PHNO HEADLINE NEWS THIS PAST WEEK
(Mini Reads followed by Full Reports below)

DEP-ED, PNP: FIRST DAY OF CLASSES SAFE, SECURE, ORDERLY


JUNE 3 ---With thousands of policemen posted in strategic areas, Monday’s opening of classes in public schools was generally peaceful with no untoward incidents reported among students flocking back to classes.
This was the assessment of the Philippine National Police on the first day of classes in most public schools in the country. “The opening was generally peaceful, safe and secure … We plan to use the same security template as private schools resume their classes in a few weeks,” PNP spokesperson Senior Supt. Bartolome Tobias told reporters. Over 25 million students are expected to go back to school this month as classes in the primary and secondary levels resume. In Metro Manila, the PNP deployed 24,000 cops to operate police assistance desks near schools. READ MORE...

ALSO 117th Phl Independence Day:  Iloilo set to host Freedom Day


JUNE 5 ---© Provided by The Philippine Star Departing from tradition, this year’s 117th Independence Day ceremonies will be held not in Luzon but in Iloilo’s Sta. Barbara town, where the Philippine flag was first raised to inaugurate the provisional revolutionary government of the Visayas in 1898. After the flag raising ceremony, the President will motor to Molo church in Iloilo City and onto the restored Iloilo provincial capitol for the traditional vin d’ honneur, the first outside of Malacañang Palace  ILOILO CITY: The local government plans to showcase the best products in the province when it hosts the 117th Independence Day national celebration for the first time. President Benigno Aquino 3rd will lead the celebration with early morning flag raising rites at the historic plaza of Sta. Barbara, Iloilo City to be followed with the traditional vin d’honneur’ to be attended by the President, top Cabinet officials and members of the diplomatic community. Aquino is expected to arrive in Iloilo City on June 11, 2015 or a day earlier to oversee the development projects from the Iloilo airport up to the city proper including the road widening project, the Iloilo Convention Center and the new bridge crossing the Iloilo River to Lapuz district. In an interview with Bombo Radyo, Senate President Franklin M. Drilon said the event will be attended by about 450 guests including about 100 foreign ambassadors and chiefs of mission. Drilon said all governors and lawmakers from the Visayas are coming to Iloilo including the Supreme Court Chief Justice Lourdes Sereno, House Speaker and Quezon City Representative Feliciano Belmonte Jr. and the country’s big business players. Some of the guests will be coming on June 11 and some will be staying until June 13 to make the Iloilo event a three-day affair. READ MORE...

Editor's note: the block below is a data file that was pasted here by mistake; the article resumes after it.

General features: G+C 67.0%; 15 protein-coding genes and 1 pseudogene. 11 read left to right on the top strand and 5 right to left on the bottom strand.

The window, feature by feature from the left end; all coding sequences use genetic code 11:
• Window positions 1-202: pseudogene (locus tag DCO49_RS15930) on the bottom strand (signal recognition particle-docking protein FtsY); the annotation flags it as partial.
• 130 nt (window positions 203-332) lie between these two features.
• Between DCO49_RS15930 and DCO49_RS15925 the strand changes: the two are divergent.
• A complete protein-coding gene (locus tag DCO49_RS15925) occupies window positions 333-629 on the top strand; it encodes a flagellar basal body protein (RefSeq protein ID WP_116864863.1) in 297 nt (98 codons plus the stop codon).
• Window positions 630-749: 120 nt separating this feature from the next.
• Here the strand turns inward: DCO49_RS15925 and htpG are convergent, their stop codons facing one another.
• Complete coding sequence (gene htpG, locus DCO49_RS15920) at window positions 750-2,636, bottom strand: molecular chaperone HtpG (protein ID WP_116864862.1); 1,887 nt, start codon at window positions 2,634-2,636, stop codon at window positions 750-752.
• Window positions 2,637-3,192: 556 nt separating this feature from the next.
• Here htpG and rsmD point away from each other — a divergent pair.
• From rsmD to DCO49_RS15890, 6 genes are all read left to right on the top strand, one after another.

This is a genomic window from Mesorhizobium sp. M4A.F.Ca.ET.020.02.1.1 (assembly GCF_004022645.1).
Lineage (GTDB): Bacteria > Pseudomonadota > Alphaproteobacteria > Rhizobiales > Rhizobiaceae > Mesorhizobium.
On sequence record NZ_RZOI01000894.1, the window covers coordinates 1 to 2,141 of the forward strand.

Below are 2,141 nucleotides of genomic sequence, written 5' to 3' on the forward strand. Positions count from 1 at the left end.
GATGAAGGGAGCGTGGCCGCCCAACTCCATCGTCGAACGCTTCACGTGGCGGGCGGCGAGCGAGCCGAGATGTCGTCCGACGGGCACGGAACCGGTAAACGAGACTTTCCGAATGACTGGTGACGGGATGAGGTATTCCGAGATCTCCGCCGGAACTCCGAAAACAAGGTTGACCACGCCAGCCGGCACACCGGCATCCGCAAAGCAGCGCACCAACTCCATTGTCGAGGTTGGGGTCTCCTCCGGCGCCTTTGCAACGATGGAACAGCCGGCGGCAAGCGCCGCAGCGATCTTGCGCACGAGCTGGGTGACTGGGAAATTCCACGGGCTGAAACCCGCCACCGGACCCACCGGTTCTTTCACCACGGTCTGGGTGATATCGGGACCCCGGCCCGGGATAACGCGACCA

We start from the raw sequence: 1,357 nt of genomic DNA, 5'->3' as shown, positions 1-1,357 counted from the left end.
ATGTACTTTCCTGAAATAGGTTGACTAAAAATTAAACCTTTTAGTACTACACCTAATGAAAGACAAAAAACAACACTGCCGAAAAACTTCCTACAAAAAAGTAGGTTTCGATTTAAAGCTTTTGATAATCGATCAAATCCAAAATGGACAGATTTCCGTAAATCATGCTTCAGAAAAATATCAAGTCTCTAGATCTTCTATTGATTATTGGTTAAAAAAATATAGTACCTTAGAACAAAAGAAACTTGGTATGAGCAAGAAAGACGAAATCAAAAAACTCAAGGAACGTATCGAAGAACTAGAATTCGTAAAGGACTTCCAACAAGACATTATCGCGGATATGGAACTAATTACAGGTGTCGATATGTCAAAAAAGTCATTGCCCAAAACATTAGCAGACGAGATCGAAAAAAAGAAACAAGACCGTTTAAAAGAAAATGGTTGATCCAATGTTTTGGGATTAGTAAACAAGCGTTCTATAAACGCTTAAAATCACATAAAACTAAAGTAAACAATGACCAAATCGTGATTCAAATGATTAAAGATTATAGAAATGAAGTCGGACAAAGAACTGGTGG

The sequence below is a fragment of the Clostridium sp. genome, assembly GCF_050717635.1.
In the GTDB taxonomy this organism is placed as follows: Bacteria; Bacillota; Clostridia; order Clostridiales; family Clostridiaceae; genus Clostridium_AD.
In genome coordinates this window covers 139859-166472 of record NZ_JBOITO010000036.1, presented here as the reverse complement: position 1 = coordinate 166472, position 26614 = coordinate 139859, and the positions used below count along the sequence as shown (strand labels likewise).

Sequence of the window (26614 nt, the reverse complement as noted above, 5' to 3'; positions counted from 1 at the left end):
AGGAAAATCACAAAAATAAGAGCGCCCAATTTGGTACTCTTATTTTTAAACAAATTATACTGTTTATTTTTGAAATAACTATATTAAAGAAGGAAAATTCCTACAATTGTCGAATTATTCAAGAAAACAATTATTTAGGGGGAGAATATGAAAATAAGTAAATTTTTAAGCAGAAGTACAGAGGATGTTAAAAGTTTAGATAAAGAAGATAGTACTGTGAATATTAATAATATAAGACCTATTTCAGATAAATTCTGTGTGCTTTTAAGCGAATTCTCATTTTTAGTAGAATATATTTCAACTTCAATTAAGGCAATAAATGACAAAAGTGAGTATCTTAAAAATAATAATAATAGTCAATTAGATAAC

ALSO: Pangasinan students start school year in ‘condemnable’ rooms


JUNE 6 ---Pupils at a public elementary school in Calasiao town in Pangasinan started the school year in classrooms that the school's principal herself described as "condemnable."
But the pupils of Talibaew Elementary School were to be moved to a better facility as of Tuesday afternoon, GMA Dagupan's Joyce Segui and Alfie Tulagan reported on "24 Oras North Central Luzon." In the first two days of school, some Grade Four students had to keep looking up - at a dilapidated ceiling that could crash down at any time. "Pag umulan lang nang kaunti, yung diyan sa pintuan, pumupunta ang tubig sa loob. Hindi pwede namang galawin kasi under demolition ito," said teacher Bernadette Pimentel. School principal Sonia Solis said the classrooms are "temporary" and the pupils would be transferred to vacant classrooms. "Pag okay na ang enrollment, na-settle ang number of pupils, ililipat din sila doon sa existing vacant classrooms," she said. "For major repair talaga siya, condemnable na po siya kaya temporary lang ang bata nariyan," she added. But as of Tuesday afternoon, an update indicated Solis ordered the chairs in the dilapidated classrooms transferred to the nearby learning center. The dilapidated classrooms, built as early as 1968, are vulnerable to mud and floods when it rains. Doors creak as the some hinges are no longer connected, while the floors have cracks. — Joel Locsin/LBG, GMA News THIS IS THE FULL REPORT\

ALSO in Maguindanao:  School kids' parents help soldiers in making new classrooms


JUNE 1 ---Moro children wait for their turns to receive school supplies and food from the provincial government of Maguindanao during an outreach mission this week as highlight of the launching of a joint civil-military school building project in Datu Unsay town. John Unson